In a story earlier this week I enthused about the McRae Avenue progressing from blah to an attractive Transit Oriented Development. Did I speak too soon? Is the city trying to thwart TOD before it can leave the cradle?? Here’s … Continue reading Shooting TOD in the cradle
John Turner and Jim Watson have lots in common. In a crisis, both claim they can’t do something. It didn’t work out well for Mr Turner. So people get killed moving about in Ottawa. Anyone looking at the traffic fatalities knows … Continue reading Yes you can, Mr Mayor
Mayor Watson came in for a huge dump of criticism for the design and rebuild of Lansdowne Park. But his vision was right, he withstood the onslaught, and the resulting urban fabric is quite nice. When I tell people I … Continue reading Revisiting Old Battles
Why did the City change it mind about converting the transitway overpasses to rail? Instead of re-using them for the Confederation Line tracks, a number of them are being demolished. Here’s the old transitway at Bayview (built, c1980), recently demolished: … Continue reading In Rust We Trust
The existing Trillium multi user pathway (MUP) on the EAST side of the OTrain tracks has been a hit with the commuting and recreational public. Its popularity grows weekly. Less well known is the planning “win” when the community obliged … Continue reading Bit of new west side Trillium MUP opens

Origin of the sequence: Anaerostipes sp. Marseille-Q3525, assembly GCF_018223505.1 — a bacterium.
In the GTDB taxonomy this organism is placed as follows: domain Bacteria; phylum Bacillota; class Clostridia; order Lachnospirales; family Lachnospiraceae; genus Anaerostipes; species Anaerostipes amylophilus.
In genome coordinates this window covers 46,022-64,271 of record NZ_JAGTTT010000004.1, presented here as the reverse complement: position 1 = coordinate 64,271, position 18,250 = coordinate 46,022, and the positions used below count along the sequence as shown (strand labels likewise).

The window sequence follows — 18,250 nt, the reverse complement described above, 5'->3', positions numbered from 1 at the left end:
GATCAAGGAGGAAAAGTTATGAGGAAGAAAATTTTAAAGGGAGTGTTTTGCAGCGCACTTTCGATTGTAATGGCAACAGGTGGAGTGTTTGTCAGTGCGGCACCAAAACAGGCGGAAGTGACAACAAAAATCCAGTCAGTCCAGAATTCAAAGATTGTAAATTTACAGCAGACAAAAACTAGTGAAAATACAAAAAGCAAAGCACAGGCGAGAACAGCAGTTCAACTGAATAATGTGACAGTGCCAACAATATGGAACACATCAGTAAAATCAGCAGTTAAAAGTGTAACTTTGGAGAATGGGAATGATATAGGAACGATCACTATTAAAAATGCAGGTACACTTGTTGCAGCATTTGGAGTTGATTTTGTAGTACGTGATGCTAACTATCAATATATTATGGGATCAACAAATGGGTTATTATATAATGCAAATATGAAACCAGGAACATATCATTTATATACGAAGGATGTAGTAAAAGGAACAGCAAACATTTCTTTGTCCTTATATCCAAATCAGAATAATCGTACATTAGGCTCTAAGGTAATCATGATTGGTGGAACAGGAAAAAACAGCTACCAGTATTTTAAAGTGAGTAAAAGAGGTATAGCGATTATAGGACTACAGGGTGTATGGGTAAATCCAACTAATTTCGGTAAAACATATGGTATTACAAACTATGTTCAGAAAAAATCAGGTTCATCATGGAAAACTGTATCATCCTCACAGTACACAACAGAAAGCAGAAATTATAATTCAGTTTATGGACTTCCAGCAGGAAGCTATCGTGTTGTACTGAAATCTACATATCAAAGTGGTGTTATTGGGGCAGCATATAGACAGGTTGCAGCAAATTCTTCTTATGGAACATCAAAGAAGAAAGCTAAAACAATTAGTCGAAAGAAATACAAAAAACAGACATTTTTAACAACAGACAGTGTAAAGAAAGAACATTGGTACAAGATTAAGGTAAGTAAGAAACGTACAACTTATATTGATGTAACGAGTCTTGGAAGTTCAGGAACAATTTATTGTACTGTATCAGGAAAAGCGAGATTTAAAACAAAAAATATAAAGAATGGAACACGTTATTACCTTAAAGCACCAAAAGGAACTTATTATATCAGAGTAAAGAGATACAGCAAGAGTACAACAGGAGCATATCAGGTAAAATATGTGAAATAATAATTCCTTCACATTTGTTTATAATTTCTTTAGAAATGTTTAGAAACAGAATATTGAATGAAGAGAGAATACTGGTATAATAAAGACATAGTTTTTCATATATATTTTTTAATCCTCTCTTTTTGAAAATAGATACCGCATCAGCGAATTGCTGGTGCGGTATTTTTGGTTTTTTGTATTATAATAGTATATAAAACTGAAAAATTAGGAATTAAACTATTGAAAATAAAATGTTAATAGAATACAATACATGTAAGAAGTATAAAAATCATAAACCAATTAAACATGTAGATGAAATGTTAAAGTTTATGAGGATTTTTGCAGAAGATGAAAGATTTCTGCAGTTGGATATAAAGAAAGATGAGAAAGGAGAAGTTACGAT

Take a good close look at this bus stop. It is the closest thing you find in Ottawa to a eye catching roadside transit amenity. It is a bit strange when you actually look at it. I guess the poster picture on the right hand end panel has been cut in half to allow patrons to see approaching buses. And of course it is advertising. I know Ottawans love to hate private businesses, and their advertising, wanting some sort of ART installation, with an explanatory plaque for those dummies out there that aren’t so enlightened. But really, this IS … Continue reading Bus Stop Bus Stop
There is a somewhat scenic aqueduct that runs through the low point of the LeBreton Flats. It has a lot of potential for creative place making. Here’s a pic of an uncovered / recovered Cheonggyecheon creek in Korea, famous for being … Continue reading Wandering around the Flats — LRT beside aqueduct
It is good to be (still) living, in a time when transportation is finally focusing on people who walk, people who cycle, and not just people who drive. Yet to come, of course, is any concern for the people living … Continue reading Some real ped improvements, and some not
I have a book by John Adams, entitled RISK, and it is all about … risk. * One risk is driving with or without a seatbelt. Or helmet. It is also about transferring risk, usually from one mode where something is … Continue reading Understanding traffic risk